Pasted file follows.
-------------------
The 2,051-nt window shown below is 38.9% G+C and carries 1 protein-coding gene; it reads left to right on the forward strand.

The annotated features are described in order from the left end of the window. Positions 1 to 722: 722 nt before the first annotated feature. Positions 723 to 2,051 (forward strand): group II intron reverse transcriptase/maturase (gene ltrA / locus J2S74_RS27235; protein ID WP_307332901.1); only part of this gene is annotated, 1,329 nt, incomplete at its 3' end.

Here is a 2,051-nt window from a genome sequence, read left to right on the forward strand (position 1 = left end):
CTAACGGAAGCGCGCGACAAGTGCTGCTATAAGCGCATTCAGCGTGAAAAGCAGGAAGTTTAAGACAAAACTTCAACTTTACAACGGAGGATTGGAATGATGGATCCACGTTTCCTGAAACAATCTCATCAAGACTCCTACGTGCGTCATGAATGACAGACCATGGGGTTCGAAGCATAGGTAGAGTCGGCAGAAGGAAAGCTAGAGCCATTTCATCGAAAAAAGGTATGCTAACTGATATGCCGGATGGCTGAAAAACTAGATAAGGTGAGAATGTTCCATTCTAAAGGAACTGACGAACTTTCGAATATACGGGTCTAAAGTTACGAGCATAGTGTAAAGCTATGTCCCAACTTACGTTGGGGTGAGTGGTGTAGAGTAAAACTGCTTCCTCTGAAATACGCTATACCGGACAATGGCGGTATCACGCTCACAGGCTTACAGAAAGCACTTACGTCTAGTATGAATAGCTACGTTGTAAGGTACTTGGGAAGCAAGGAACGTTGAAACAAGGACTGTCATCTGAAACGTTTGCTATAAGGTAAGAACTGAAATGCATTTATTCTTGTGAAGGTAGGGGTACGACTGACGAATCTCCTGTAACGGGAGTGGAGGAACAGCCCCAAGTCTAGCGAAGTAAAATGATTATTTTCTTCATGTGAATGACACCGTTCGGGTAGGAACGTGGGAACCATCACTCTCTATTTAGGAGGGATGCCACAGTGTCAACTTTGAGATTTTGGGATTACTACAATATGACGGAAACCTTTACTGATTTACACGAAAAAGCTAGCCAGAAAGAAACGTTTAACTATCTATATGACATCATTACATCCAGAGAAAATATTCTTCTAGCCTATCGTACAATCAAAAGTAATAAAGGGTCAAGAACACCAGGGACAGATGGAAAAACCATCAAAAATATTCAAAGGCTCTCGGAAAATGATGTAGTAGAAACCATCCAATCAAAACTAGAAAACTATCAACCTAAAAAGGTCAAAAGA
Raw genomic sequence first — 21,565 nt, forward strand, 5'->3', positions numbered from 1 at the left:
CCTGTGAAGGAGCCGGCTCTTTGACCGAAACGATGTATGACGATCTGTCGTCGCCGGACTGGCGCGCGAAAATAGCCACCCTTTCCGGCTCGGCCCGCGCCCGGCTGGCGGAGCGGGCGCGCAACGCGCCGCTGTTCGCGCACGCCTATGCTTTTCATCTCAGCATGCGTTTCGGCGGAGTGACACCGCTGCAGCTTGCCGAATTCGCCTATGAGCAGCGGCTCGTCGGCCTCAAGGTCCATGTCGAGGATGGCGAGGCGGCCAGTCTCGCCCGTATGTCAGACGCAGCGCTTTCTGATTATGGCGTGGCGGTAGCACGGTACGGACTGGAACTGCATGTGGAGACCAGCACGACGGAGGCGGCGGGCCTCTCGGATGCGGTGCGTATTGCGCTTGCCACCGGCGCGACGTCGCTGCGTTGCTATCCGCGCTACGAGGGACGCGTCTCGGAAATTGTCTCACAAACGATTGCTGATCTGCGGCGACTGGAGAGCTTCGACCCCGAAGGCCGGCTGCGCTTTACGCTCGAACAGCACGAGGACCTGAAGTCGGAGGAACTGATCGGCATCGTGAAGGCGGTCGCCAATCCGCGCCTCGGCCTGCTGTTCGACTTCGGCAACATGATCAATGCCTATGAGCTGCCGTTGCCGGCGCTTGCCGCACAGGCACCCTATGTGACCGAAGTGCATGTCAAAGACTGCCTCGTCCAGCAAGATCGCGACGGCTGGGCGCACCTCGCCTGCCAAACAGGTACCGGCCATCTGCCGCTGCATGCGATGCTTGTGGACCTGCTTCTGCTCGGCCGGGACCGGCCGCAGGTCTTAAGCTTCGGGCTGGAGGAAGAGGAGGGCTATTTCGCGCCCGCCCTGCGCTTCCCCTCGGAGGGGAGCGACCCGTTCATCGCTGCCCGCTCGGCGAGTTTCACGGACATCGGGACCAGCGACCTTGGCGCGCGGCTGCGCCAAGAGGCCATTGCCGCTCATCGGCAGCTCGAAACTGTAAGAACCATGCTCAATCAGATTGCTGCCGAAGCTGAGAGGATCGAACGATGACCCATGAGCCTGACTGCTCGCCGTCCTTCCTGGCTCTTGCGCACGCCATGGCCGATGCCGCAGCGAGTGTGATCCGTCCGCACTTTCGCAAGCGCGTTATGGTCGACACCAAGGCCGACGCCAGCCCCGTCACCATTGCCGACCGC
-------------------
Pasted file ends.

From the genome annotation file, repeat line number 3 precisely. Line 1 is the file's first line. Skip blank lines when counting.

Here is a 2,051-nt window from a genome sequence, read left to right on the forward strand (position 1 = left end):